Wednesday, May 7, 2008

Dear Hillary,

I've favored Hillary throughout the Democratic Primary race. It's not that I don't like Barack Obama, because I think that he is a very strong candidate with the potential to be a transformative president. Given two differently appealing candidates, I've leaned towards you, Hillary. But it's time to gracefully withdraw.

My wife and I had a long discussion on Super Tuesday about superdelegates and how they should make their decisions. I tried to lay out all the legitimate lines of argument that I could think of.
  • Because they are selected by their constituents, whomever their constituents (i.e. district or state, as appropriate) supported in the primaries/caucuses. 
  • Because they have special responsibility to the party as a whole, whomever wins the national popular vote.
  • Because they have been entrusted by their constituents to use their best judgement, whomever they believe will make the best president for the country.
  • Because they are specially responsible for their constituents' interests, whomever they think will be the best president for their district. 
  • Because they have been entrusted by their constituents to use their best judgement and it is critical that the Dems win the general election, whomever they believe has the best chance of winning in November.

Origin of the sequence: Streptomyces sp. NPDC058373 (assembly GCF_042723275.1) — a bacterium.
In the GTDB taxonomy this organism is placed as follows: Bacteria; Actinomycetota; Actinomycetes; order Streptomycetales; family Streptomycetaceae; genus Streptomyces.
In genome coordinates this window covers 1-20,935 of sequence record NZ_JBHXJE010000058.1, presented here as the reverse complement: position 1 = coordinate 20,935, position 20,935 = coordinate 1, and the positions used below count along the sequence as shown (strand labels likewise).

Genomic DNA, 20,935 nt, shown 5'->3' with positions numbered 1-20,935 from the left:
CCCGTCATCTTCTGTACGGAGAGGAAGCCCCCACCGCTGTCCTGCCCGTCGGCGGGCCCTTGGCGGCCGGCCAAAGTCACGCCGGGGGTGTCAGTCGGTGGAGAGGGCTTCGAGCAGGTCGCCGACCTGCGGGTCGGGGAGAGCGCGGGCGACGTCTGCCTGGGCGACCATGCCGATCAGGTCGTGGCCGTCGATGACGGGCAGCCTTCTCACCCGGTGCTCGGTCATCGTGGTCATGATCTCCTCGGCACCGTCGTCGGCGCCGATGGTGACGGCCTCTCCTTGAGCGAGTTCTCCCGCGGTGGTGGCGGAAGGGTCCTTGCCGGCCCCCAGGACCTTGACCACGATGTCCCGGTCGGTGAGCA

I respect that their are different arguments. I only asked that they declare their preferred argument and make their thinking transparent. Of course, they'll make some decision or other, and cite whatever logic they think will hurt them the least and perhaps help them the most. But I hate it when people change their argument to suit their pre-ordained conclusion . Hate it!

However, I don't respect the argument that the superdelegates must automatically reinforce the so-called "pledged delegate" count. Were that the case, they would not need to exist. If they exist, they must have some sort of purpose. They are part of the rules. If race is tight enough for a margin in superdelegates to overwhelm a margin in pledged delegates, so be it. That's how the rules were set up. Keep in mind that superdelegates are the elected representatives of the party. Democratic senators, congressmen, governors and former presidents were elected by the people. DNC members were elected by the party members who chose to show up and state party meetings and conventions. Yes, there is a small number of "unpledged add-ons," but the majority of them are elected by state party leadership -- who was elected by state party members.

So, my wife pressed me for which argument I thought was the strongest, which I would use. That wasn't hard for me to answer. I think that the Democratic Party should always nominate the candidate preferred by the members of the party, by which I mean primary voters and caucus-goers. There are lots of rules in each state, inconsistent across states, rules that distort the will of the people. Obama got more delegates out of Texas and Nevada, even though he lost the popular votes in each state. In my view, superdelegates should correct that kind of mistake.